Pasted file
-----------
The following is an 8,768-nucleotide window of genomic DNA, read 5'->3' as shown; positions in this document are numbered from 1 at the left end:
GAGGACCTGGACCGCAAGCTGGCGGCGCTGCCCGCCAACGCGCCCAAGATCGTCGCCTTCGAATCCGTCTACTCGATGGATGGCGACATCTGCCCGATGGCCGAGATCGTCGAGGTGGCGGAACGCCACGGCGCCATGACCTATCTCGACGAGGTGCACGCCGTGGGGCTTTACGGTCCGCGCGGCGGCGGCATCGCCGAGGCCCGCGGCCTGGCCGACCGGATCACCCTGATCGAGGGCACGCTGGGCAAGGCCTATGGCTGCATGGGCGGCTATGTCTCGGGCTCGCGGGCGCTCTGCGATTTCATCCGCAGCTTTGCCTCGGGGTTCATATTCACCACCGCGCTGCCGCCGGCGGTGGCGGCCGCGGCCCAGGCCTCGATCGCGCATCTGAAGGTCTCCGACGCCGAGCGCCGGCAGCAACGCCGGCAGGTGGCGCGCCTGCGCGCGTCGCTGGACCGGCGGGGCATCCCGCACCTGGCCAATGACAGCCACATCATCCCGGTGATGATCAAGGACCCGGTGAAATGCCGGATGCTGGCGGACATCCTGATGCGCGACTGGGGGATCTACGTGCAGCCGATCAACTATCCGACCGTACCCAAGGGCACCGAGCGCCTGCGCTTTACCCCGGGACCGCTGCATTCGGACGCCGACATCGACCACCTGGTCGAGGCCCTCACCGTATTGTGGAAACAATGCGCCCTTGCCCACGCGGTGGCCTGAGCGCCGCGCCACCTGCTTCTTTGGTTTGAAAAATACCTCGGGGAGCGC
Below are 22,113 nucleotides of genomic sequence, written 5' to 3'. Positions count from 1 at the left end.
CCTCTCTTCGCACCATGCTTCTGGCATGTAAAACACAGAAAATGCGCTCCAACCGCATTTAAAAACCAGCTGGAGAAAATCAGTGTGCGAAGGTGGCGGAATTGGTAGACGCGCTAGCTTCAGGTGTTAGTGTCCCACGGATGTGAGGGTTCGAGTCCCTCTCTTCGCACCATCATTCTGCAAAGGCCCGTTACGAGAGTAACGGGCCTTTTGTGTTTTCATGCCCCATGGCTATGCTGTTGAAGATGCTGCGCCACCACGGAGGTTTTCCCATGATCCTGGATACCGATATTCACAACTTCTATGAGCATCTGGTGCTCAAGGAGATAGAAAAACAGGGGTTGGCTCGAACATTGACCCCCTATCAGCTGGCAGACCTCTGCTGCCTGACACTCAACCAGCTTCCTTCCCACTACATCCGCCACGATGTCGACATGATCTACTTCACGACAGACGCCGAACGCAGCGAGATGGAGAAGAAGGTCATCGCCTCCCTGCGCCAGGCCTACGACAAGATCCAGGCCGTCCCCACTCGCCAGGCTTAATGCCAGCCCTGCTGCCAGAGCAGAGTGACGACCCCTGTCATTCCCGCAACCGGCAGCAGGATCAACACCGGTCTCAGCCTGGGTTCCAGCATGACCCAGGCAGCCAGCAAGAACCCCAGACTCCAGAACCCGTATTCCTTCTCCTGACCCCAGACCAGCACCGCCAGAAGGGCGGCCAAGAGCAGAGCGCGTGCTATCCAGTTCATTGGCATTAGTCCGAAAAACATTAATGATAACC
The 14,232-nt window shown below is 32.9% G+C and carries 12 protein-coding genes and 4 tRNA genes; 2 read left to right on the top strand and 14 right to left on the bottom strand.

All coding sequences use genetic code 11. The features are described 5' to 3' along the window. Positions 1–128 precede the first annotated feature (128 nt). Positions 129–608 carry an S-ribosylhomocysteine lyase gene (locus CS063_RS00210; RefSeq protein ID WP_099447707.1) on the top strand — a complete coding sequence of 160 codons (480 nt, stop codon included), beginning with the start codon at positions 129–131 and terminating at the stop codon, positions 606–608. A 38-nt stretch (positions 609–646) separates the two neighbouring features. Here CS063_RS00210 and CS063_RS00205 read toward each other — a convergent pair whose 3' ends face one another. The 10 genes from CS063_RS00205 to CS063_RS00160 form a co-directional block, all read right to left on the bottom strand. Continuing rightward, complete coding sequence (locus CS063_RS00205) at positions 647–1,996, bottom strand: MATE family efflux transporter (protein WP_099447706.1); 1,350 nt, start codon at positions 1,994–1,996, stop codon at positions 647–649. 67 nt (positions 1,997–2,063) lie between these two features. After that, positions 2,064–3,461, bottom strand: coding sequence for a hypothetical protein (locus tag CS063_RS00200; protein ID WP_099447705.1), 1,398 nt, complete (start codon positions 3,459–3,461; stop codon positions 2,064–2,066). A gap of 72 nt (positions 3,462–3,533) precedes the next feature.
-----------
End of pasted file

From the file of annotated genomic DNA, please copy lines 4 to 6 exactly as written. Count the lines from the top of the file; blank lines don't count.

CCTCTCTTCGCACCATGCTTCTGGCATGTAAAACACAGAAAATGCGCTCCAACCGCATTTAAAAACCAGCTGGAGAAAATCAGTGTGCGAAGGTGGCGGAATTGGTAGACGCGCTAGCTTCAGGTGTTAGTGTCCCACGGATGTGAGGGTTCGAGTCCCTCTCTTCGCACCATCATTCTGCAAAGGCCCGTTACGAGAGTAACGGGCCTTTTGTGTTTTCATGCCCCATGGCTATGCTGTTGAAGATGCTGCGCCACCACGGAGGTTTTCCCATGATCCTGGATACCGATATTCACAACTTCTATGAGCATCTGGTGCTCAAGGAGATAGAAAAACAGGGGTTGGCTCGAACATTGACCCCCTATCAGCTGGCAGACCTCTGCTGCCTGACACTCAACCAGCTTCCTTCCCACTACATCCGCCACGATGTCGACATGATCTACTTCACGACAGACGCCGAACGCAGCGAGATGGAGAAGAAGGTCATCGCCTCCCTGCGCCAGGCCTACGACAAGATCCAGGCCGTCCCCACTCGCCAGGCTTAATGCCAGCCCTGCTGCCAGAGCAGAGTGACGACCCCTGTCATTCCCGCAACCGGCAGCAGGATCAACACCGGTCTCAGCCTGGGTTCCAGCATGACCCAGGCAGCCAGCAAGAACCCCAGACTCCAGAACCCGTATTCCTTCTCCTGACCCCAGACCAGCACCGCCAGAAGGGCGGCCAAGAGCAGAGCGCGTGCTATCCAGTTCATTGGCATTAGTCCGAAAAACATTAATGATAACC
The 14,232-nt window shown below is 32.9% G+C and carries 12 protein-coding genes and 4 tRNA genes; 2 read left to right on the top strand and 14 right to left on the bottom strand.

All coding sequences use genetic code 11. The features are described 5' to 3' along the window. Positions 1–128 precede the first annotated feature (128 nt). Positions 129–608 carry an S-ribosylhomocysteine lyase gene (locus CS063_RS00210; RefSeq protein ID WP_099447707.1) on the top strand — a complete coding sequence of 160 codons (480 nt, stop codon included), beginning with the start codon at positions 129–131 and terminating at the stop codon, positions 606–608. A 38-nt stretch (positions 609–646) separates the two neighbouring features. Here CS063_RS00210 and CS063_RS00205 read toward each other — a convergent pair whose 3' ends face one another. The 10 genes from CS063_RS00205 to CS063_RS00160 form a co-directional block, all read right to left on the bottom strand. Continuing rightward, complete coding sequence (locus CS063_RS00205) at positions 647–1,996, bottom strand: MATE family efflux transporter (protein WP_099447706.1); 1,350 nt, start codon at positions 1,994–1,996, stop codon at positions 647–649. 67 nt (positions 1,997–2,063) lie between these two features. After that, positions 2,064–3,461, bottom strand: coding sequence for a hypothetical protein (locus tag CS063_RS00200; protein ID WP_099447705.1), 1,398 nt, complete (start codon positions 3,459–3,461; stop codon positions 2,064–2,066). A gap of 72 nt (positions 3,462–3,533) precedes the next feature.